Push bag with fusion magnets


“At the age of 12-15 I was drawing; I was designing fusion devices. “

David Fischer recalls growing up in Vienna, Austria imagining the best way to cool the furnace used to hold the hot ion soup known as plasma in a melting device called a tokamak. With the plasma hotter than the sun’s core generated in a donut-shaped vacuum chamber just a meter away from these magnets, what temperature ranges might be possible with different refrigerants, he wondered.

“I was drawing these plans and showing them to my dad,” he recalls. “Then somehow I forgot about this fusion idea.”

Now starting his second year at the MIT Plasma Science and Fusion Center (PSFC) as a postdoc and new Eni-sponsored MIT Energy Fellow, Fischer has clearly reconnected with the “fusion idea”. And his research revolves around the concepts that so involved him as a young man.

Fischer’s early projects explored a popular approach to sustainable, carbon-free fusion power generation known as “magnetic confinement.” Since the plasma responds to magnetic fields, the tokamak is designed with magnets to keep the atoms from melting inside the vessel and away from the metal walls, where they could cause damage. The more effective the magnetic confinement, the more stable the plasma can become and the longer it can be held within the device.

Fischer is working on ARC, a fusion pilot plant concept that employs thin superconducting high temperature (HTS) tapes in fusion magnets. HTS allows for much higher magnetic fields than would be possible with conventional superconductors, allowing for a more compact tokamak design. HTS also allows melting magnets to operate at higher temperatures, greatly reducing the cooling required.

Fischer is particularly interested in how to prevent HTS tapes from degrading. Fusion reactions create neutrons, which can damage many parts of a fusion device, with the strongest effect on components closest to the plasma. Although the superconducting tapes can be up to one meter away from the first wall of the tokamak, neutrons can still reach them. Even in small numbers and having lost most of their energy, neutrons damage the microstructure of the HTS tape and over time change the properties of superconducting magnets.

Much of Fischer’s attention is devoted to the effect of radiation damage on critical currents, the maximum electrical current that can pass through a superconductor without dissipating energy. If irradiation causes excessive degradation of critical currents, the fusion magnets can no longer produce the high magnetic fields needed to confine and compress the plasma.

Fischer notes that damage to the magnets can be reduced almost completely by adding more shielding between the magnets and the fusion plasma. However, this would require more space, which is an advantage in a compact fusion power plant.

“You can’t just put infinite shielding in the middle. You must first learn how much damage this superconductor can tolerate, then determine how long you want the fusion magnets to last. And then he designs around these parameters. “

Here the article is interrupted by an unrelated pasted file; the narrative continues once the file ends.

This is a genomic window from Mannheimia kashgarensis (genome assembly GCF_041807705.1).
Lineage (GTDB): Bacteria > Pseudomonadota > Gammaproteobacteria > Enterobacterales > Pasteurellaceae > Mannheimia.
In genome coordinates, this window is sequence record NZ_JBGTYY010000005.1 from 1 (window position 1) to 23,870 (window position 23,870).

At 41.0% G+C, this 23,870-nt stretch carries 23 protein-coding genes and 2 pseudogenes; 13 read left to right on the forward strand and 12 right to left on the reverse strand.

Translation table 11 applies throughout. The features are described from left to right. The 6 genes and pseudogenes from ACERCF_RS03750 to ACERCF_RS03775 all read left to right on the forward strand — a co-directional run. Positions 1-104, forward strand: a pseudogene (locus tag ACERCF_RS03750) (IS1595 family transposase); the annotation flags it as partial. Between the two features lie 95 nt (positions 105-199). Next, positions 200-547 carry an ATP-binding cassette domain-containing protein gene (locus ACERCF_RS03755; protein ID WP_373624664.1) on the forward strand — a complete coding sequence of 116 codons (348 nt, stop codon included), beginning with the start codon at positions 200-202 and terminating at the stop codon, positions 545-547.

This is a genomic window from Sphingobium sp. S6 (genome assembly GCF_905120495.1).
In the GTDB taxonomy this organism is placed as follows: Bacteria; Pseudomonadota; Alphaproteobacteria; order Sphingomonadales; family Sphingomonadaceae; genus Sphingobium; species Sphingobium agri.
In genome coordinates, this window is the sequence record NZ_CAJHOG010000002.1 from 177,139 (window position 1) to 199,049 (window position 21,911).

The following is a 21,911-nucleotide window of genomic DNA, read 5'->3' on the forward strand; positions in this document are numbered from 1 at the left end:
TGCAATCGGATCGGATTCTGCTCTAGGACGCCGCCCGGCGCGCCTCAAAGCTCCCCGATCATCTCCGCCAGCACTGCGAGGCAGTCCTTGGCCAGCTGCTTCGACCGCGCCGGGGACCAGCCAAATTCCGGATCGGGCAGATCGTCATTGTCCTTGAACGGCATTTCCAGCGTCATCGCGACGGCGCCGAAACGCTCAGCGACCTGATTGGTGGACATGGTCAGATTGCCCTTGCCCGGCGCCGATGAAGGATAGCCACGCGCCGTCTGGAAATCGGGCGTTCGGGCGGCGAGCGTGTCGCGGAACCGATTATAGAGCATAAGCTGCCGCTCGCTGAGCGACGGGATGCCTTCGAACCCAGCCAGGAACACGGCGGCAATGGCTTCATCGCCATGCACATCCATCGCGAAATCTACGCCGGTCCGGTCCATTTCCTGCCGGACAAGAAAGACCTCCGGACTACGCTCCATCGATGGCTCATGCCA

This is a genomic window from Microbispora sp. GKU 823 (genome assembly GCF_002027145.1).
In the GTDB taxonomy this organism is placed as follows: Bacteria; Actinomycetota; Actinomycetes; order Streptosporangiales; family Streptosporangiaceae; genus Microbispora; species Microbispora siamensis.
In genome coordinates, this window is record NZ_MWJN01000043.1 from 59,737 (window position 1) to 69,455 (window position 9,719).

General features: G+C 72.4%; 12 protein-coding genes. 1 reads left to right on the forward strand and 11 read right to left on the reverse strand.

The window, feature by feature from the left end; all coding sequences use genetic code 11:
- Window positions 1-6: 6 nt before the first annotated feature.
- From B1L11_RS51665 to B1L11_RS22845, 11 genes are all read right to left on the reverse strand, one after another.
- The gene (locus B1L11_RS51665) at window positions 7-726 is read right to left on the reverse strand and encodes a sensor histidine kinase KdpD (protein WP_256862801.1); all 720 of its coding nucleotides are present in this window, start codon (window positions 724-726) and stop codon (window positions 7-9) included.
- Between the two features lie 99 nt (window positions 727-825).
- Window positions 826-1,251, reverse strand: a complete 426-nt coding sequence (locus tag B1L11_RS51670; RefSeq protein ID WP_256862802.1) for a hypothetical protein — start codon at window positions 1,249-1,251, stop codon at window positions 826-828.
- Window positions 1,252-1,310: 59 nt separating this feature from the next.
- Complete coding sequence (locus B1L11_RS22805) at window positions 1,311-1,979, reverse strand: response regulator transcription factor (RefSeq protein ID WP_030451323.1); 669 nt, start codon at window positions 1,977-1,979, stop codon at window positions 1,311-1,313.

Fischer’s experience with HTS tapes comes from his studies at the Technische Universität Wien (Vienna University of Technology), Austria. While working on his master’s in low temperature physics group, he was told that a PhD post was available for research into radiation damage on coated conductors, materials that could be used for fusion magnets.

Recalling the drawings he shared with his father, he thought, “Oh, that’s interesting. I was drawn to the merger over 10 years ago. Yes, let’s do it. “

The resulting research on the effects of neutron irradiation on high-temperature superconductors for fusion magnets, presented at a workshop in Japan, attracted the attention of PSFC Professor Zach Hartwig of nuclear science and engineering and Brandon Sorbom, Chief Science Officer of Commonwealth Fusion Systems.

“They attracted me,” he laughs.

Like Fischer, Sorbom had explored in his dissertation the effect of radiation damage on the critical current of HTS tapes. What neither investigator had the opportunity to examine was the behavior of the tapes when irradiated at 20 kelvins, the temperature at which HTS fusion magnets operate.

Fischer is now overseeing a proton irradiation lab for PSFC director Dennis Whyte. He is building a device that will not only allow him to irradiate superconductors at 20 K, but also immediately measure changes in critical currents.

He is delighted to be back in the NW13 lab, affectionately known as “The Vault,” to work safely with graduate student assistants and undergraduate research opportunities program. During his Covid-19 lockdown, he was able to work from home programming measurement software, but lost his daily connection with his colleagues.

“The atmosphere is very inspiring,” he says, pointing out some of the questions his work has recently raised. “What is the effect of the irradiation temperature? What are the mechanisms for the degradation of critical currents? Could we design more radiation resistant HTS tapes? Is there a way to cure radiation damage? “

Fischer may have a chance to explore some of his questions as he prepares to coordinate the planning and design of a new neutron irradiation facility at MIT.

“This is a great opportunity for me,” he says. “It’s great to be in charge of a project now and to see people believe you can make it work.”


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